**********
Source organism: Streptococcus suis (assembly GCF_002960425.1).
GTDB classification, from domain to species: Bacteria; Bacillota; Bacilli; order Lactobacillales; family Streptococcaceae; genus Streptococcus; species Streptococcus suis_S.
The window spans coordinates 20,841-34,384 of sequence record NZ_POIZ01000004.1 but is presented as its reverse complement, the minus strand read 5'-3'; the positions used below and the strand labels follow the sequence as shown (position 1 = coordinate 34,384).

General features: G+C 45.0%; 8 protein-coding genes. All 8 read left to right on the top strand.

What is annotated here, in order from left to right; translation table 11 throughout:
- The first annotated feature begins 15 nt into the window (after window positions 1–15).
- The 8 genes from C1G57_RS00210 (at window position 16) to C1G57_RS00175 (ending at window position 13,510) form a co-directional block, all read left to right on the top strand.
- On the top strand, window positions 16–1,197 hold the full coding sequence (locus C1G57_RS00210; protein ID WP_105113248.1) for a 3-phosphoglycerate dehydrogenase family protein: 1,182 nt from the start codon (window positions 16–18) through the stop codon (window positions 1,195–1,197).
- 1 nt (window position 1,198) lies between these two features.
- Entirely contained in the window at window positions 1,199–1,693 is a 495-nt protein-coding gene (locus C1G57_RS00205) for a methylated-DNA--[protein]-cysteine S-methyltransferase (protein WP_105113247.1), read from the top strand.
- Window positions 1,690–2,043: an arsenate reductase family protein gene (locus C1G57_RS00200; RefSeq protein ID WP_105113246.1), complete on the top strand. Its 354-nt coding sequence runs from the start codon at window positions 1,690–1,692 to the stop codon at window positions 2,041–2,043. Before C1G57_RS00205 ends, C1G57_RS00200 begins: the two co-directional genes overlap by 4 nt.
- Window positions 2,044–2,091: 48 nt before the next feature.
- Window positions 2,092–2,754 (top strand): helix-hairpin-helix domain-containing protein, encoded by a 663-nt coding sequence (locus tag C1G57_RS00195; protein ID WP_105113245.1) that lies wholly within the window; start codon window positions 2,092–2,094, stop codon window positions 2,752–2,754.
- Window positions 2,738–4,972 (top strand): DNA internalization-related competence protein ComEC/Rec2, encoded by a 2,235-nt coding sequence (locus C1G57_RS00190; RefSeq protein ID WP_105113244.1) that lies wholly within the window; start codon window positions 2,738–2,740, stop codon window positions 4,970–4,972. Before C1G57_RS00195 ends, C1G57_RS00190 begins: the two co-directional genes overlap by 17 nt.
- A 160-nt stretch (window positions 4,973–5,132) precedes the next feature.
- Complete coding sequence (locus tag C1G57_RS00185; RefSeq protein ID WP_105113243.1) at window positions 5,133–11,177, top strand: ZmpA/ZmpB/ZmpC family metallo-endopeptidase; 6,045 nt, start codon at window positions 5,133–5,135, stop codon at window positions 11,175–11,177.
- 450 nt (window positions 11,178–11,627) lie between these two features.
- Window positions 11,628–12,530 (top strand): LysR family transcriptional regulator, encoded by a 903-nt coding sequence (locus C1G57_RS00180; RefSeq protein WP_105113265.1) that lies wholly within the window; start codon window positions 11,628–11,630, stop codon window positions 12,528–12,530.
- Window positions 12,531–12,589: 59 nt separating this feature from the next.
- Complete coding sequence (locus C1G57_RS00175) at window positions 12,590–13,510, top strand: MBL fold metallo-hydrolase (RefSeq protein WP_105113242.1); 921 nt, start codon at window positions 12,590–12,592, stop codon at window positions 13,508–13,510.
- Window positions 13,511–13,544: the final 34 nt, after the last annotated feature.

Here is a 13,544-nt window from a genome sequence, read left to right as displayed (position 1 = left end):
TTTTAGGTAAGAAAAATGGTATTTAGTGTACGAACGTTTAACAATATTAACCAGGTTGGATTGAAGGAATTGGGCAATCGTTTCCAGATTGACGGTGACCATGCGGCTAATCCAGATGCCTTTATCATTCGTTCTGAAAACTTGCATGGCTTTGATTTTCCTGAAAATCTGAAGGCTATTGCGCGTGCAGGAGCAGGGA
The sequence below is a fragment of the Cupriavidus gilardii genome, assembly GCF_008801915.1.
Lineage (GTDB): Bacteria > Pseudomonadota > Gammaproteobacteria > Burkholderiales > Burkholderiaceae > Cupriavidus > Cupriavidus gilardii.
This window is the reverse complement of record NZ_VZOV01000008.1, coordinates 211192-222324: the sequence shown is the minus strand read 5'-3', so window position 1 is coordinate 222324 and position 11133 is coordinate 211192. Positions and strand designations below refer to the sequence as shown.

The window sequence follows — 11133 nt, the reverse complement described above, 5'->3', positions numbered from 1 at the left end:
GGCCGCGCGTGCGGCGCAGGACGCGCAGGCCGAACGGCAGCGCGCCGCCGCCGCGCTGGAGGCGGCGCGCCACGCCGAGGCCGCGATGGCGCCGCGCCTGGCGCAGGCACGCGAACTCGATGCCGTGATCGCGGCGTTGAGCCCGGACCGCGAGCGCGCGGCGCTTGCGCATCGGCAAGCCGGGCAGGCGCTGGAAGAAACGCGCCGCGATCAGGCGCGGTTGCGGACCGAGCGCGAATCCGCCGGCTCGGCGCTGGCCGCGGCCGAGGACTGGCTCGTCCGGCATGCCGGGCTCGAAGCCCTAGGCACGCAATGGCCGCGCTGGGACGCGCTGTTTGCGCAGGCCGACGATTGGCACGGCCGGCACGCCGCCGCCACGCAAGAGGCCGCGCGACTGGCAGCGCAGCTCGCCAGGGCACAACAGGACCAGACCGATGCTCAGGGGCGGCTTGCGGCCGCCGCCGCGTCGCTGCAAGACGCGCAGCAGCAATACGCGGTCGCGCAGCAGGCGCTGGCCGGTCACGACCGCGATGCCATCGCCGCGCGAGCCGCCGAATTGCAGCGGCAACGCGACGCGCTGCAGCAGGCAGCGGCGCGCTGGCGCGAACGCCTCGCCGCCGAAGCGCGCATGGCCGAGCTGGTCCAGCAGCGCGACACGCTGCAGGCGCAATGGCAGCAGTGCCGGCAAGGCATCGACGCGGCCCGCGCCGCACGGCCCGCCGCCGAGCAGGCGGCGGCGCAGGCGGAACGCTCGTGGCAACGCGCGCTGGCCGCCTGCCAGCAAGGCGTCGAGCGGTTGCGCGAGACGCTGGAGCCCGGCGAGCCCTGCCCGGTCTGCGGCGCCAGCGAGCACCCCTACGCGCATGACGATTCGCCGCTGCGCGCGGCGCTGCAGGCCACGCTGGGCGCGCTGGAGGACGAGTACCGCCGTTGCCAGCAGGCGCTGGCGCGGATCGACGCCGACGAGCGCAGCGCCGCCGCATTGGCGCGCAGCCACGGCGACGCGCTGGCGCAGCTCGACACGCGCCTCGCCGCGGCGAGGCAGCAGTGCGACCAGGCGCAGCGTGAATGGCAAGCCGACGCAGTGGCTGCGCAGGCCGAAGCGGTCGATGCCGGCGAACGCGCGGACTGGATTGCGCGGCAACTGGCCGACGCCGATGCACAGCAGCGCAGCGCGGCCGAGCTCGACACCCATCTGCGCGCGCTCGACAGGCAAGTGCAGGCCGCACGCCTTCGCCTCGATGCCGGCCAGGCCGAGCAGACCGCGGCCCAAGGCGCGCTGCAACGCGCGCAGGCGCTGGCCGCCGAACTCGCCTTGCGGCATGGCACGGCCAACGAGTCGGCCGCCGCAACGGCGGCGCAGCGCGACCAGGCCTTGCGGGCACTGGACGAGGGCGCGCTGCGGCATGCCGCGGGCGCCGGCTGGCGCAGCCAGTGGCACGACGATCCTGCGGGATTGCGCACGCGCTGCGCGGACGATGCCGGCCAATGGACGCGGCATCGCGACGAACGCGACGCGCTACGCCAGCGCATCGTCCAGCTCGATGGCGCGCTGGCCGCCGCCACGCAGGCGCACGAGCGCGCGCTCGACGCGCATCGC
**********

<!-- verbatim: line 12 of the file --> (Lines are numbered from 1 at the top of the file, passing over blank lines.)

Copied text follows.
- Window positions 2,044–2,091: 48 nt before the next feature.